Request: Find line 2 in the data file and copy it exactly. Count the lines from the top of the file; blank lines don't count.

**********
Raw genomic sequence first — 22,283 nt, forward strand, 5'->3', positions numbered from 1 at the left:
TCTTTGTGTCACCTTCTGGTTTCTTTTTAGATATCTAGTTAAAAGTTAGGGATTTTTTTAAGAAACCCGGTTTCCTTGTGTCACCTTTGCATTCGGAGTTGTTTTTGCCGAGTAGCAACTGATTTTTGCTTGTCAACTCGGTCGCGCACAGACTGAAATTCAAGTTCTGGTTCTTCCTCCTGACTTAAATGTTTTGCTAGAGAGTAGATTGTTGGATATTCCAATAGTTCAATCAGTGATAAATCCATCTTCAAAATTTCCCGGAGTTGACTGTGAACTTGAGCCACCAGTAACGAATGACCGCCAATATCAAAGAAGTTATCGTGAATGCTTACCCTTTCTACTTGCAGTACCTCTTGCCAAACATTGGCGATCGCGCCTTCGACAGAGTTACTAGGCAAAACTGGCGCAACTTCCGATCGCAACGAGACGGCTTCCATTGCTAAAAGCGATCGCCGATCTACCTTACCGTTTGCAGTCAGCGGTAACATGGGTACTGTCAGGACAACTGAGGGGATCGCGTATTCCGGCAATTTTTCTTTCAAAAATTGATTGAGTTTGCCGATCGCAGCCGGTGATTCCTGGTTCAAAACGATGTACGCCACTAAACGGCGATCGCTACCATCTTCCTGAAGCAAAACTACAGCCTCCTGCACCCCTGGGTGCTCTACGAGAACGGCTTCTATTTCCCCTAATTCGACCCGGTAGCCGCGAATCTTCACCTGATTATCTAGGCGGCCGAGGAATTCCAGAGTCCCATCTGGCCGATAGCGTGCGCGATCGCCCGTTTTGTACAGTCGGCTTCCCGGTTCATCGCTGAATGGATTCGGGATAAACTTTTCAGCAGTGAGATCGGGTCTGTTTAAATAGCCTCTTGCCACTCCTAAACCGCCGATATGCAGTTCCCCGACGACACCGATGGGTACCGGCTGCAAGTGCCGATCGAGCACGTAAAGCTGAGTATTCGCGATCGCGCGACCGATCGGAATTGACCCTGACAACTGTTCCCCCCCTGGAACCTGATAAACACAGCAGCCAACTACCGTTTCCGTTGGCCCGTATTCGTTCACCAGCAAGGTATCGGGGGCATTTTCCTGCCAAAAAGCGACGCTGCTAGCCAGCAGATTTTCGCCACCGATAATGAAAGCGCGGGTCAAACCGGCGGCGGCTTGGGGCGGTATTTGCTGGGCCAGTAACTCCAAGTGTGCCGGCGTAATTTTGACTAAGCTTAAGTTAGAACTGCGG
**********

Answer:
TCTTTGTGTCACCTTCTGGTTTCTTTTTAGATATCTAGTTAAAAGTTAGGGATTTTTTTAAGAAACCCGGTTTCCTTGTGTCACCTTTGCATTCGGAGTTGTTTTTGCCGAGTAGCAACTGATTTTTGCTTGTCAACTCGGTCGCGCACAGACTGAAATTCAAGTTCTGGTTCTTCCTCCTGACTTAAATGTTTTGCTAGAGAGTAGATTGTTGGATATTCCAATAGTTCAATCAGTGATAAATCCATCTTCAAAATTTCCCGGAGTTGACTGTGAACTTGAGCCACCAGTAACGAATGACCGCCAATATCAAAGAAGTTATCGTGAATGCTTACCCTTTCTACTTGCAGTACCTCTTGCCAAACATTGGCGATCGCGCCTTCGACAGAGTTACTAGGCAAAACTGGCGCAACTTCCGATCGCAACGAGACGGCTTCCATTGCTAAAAGCGATCGCCGATCTACCTTACCGTTTGCAGTCAGCGGTAACATGGGTACTGTCAGGACAACTGAGGGGATCGCGTATTCCGGCAATTTTTCTTTCAAAAATTGATTGAGTTTGCCGATCGCAGCCGGTGATTCCTGGTTCAAAACGATGTACGCCACTAAACGGCGATCGCTACCATCTTCCTGAAGCAAAACTACAGCCTCCTGCACCCCTGGGTGCTCTACGAGAACGGCTTCTATTTCCCCTAATTCGACCCGGTAGCCGCGAATCTTCACCTGATTATCTAGGCGGCCGAGGAATTCCAGAGTCCCATCTGGCCGATAGCGTGCGCGATCGCCCGTTTTGTACAGTCGGCTTCCCGGTTCATCGCTGAATGGATTCGGGATAAACTTTTCAGCAGTGAGATCGGGTCTGTTTAAATAGCCTCTTGCCACTCCTAAACCGCCGATATGCAGTTCCCCGACGACACCGATGGGTACCGGCTGCAAGTGCCGATCGAGCACGTAAAGCTGAGTATTCGCGATCGCGCGACCGATCGGAATTGACCCTGACAACTGTTCCCCCCCTGGAACCTGATAAACACAGCAGCCAACTACCGTTTCCGTTGGCCCGTATTCGTTCACCAGCAAGGTATCGGGGGCATTTTCCTGCCAAAAAGCGACGCTGCTAGCCAGCAGATTTTCGCCACCGATAATGAAAGCGCGGGTCAAACCGGCGGCGGCTTGGGGCGGTATTTGCTGGGCCAGTAACTCCAAGTGTGCCGGCGTAATTTTGACTAAGCTTAAGTTAGAACTGCGG